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In boys hockey federation, longer periods, penalties put emphasis on special teams

The games have gotten longer and the power plays more impactful in the Western New York Varsity Hockey Federation.

The New York State Public High School Athletic Association lengthened periods from 15 to 17 minutes and minor penalties from 90 seconds to two minutes this season to conform with National Federation of State High School Association standards.

Major penalties also have been extended from four to five minutes, and misconduct penalties from 7:30 to 10, but the additional 30 seconds for common infractions will have the biggest effect on games, federation coaches say.

“The longer power play and penalty kill will make a huge impact,” said Dave Gerspach, the coach for defending Division II state champion Sweet Home.

“You don’t think 30 seconds is a long time,” St. Joe’s coach Rich Crozier said. “But it was definitely noticeable in our first game. You are going to have to pay more attention to special teams. It’s a much bigger part of the game now.”

While most players have experience with two-minute penalties playing under USA Hockey rules in travel leagues, the change will affect coaching strategy and favor Fed teams with the depth to develop effective secondary units for power plays and penalty kills.

“At a minute-30, those penalties were over in a hurry,” Williamsville East coach Mike Torrillo said. “A lot of times you could get by with one power-play unit, maybe two on the kill.”

Two-minute penalties require a line change for a team on the power play and usually two for the shorthanded team.

“You have to get more kids prepared for special teams, especially on the kill because the kill is when you exert more energy,” Torrillo said. “We definitely started preparation for that a little sooner than we have in the past.”

As for the major and misconduct penalties, Crozier said, “If we have guys taking majors, they should sit. So I don’t think that will make as much of a difference as the minor penalties.”

The extra two minutes in each period adds a few more shifts to the game, but the overall impact on player stamina and strategy will be offset by another rule change requiring the ice to be resurfaced before each period.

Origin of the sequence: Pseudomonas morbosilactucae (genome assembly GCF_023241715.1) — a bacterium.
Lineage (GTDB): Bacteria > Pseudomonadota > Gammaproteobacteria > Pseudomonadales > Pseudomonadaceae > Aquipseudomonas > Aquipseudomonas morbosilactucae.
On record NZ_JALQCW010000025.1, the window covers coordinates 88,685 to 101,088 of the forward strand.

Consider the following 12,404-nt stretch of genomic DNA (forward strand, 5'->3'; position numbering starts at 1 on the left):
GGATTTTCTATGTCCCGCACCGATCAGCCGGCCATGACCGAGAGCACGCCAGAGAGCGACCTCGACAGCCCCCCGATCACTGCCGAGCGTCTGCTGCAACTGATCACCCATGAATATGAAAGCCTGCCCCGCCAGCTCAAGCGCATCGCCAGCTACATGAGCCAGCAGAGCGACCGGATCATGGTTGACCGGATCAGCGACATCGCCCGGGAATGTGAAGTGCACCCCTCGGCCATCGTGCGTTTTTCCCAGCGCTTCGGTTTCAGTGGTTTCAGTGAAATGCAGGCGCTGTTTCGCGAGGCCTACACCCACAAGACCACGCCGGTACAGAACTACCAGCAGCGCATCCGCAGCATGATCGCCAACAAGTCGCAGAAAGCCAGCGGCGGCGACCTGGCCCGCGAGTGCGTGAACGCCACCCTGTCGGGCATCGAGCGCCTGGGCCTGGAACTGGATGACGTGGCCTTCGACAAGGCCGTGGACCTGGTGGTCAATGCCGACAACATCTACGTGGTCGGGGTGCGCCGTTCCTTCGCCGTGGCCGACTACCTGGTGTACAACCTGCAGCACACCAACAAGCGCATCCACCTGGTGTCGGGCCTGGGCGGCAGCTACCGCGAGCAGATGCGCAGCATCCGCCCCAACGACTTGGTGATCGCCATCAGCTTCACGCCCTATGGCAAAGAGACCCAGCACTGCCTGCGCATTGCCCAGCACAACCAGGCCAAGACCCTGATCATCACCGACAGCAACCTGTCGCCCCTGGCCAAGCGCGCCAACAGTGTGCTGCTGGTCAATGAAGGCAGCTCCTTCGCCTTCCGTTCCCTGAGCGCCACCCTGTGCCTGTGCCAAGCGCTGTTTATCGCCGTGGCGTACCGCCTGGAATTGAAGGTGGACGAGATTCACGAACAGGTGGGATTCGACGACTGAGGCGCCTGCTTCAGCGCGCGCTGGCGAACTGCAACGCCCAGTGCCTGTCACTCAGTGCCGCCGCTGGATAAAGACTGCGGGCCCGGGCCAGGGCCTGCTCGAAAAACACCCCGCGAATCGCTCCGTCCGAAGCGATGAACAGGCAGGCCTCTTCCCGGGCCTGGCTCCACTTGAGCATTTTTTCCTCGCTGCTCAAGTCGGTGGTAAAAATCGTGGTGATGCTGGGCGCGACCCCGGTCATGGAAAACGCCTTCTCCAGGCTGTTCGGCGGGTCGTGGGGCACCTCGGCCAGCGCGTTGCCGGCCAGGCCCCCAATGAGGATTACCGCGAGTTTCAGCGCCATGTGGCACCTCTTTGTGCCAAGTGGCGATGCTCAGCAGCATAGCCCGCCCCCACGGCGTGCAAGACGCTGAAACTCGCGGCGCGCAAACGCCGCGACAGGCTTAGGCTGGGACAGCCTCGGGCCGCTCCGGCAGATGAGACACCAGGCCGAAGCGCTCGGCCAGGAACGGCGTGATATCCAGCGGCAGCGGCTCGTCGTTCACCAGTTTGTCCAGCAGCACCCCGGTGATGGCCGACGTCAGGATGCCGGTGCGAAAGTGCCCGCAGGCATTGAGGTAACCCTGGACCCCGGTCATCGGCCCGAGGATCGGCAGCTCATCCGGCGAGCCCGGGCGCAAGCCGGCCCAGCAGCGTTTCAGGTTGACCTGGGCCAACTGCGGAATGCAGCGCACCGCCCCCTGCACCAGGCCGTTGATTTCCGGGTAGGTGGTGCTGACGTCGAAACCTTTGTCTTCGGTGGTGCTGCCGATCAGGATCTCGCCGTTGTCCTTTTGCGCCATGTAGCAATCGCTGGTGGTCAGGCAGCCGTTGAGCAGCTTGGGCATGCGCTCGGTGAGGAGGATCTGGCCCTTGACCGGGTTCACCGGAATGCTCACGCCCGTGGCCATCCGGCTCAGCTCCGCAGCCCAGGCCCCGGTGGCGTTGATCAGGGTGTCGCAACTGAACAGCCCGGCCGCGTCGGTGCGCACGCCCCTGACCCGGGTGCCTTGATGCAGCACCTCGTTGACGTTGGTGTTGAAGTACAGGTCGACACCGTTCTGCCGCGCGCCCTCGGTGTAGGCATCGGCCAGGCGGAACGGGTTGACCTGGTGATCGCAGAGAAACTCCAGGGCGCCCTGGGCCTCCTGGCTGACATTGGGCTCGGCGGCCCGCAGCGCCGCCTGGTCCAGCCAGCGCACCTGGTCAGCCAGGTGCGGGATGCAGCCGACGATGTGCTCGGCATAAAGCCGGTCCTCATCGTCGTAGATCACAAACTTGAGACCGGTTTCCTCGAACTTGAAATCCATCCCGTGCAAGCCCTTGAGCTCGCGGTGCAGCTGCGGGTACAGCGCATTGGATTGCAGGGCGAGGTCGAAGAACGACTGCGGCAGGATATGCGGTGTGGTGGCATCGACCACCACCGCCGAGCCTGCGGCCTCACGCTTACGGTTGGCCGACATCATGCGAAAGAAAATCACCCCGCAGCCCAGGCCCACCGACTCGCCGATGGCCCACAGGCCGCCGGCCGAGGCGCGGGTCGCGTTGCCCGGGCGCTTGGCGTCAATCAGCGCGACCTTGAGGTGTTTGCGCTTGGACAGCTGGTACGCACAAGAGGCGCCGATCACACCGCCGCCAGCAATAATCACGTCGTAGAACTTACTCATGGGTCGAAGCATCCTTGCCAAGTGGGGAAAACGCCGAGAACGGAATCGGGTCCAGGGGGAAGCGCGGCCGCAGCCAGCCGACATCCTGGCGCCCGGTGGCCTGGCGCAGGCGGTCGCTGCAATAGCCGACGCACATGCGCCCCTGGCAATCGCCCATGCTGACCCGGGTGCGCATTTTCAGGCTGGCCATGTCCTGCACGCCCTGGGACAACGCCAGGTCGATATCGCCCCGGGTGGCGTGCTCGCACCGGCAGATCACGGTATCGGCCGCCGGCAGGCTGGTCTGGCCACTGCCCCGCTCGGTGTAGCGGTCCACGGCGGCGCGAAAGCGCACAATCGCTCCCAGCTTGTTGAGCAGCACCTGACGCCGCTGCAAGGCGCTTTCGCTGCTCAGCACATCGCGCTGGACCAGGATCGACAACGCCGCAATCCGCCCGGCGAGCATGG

In the past, the Zamboni came out before the first and third periods. Teams now have about 10 extra minutes to rest and make strategic adjustments before the second period.

“On a consistent basis, I think it’s good for the team. It’s good for the boys,” Lancaster coach Kevin Miller said. “It gives more teaching moments where you can go over things.”

Miller noticed how the additional time affected opponent line changes during games in other areas of the state where the ice gets resurfaced before each period.

“There’s times they run two lines consistently and throw a third line out there once in a while, knowing they are going to get that extra rest,” Miller said.

The combination of rested players and smoother ice will have a significant affect on gameplay in the second period.

“If you have a fast team that likes to skate, the advantage is certainly there,” Miller said.

The difference in playing conditions is most dramatic late in the second period.

“It changes the game at the end of the second,” Crozier said. “The ice would be an issue at times. It’s tougher to move the puck. Sometimes you get a bad bounce. Resurfacing each period will make a big difference.”

An additional six minutes of regulation time, extended power plays and better skating conditions set up for an overall increase in scoring opportunities — and longer time windows for each game.

“I don’t mind any of it. It’s an adjustment for everybody,” Crozier said. “We’re going to preach playing disciplined and staying out of the box. We rely on our depth and our speed from all of our players. But the great equalizer will be if we are playing 5-on-4 all night killing penalties.”

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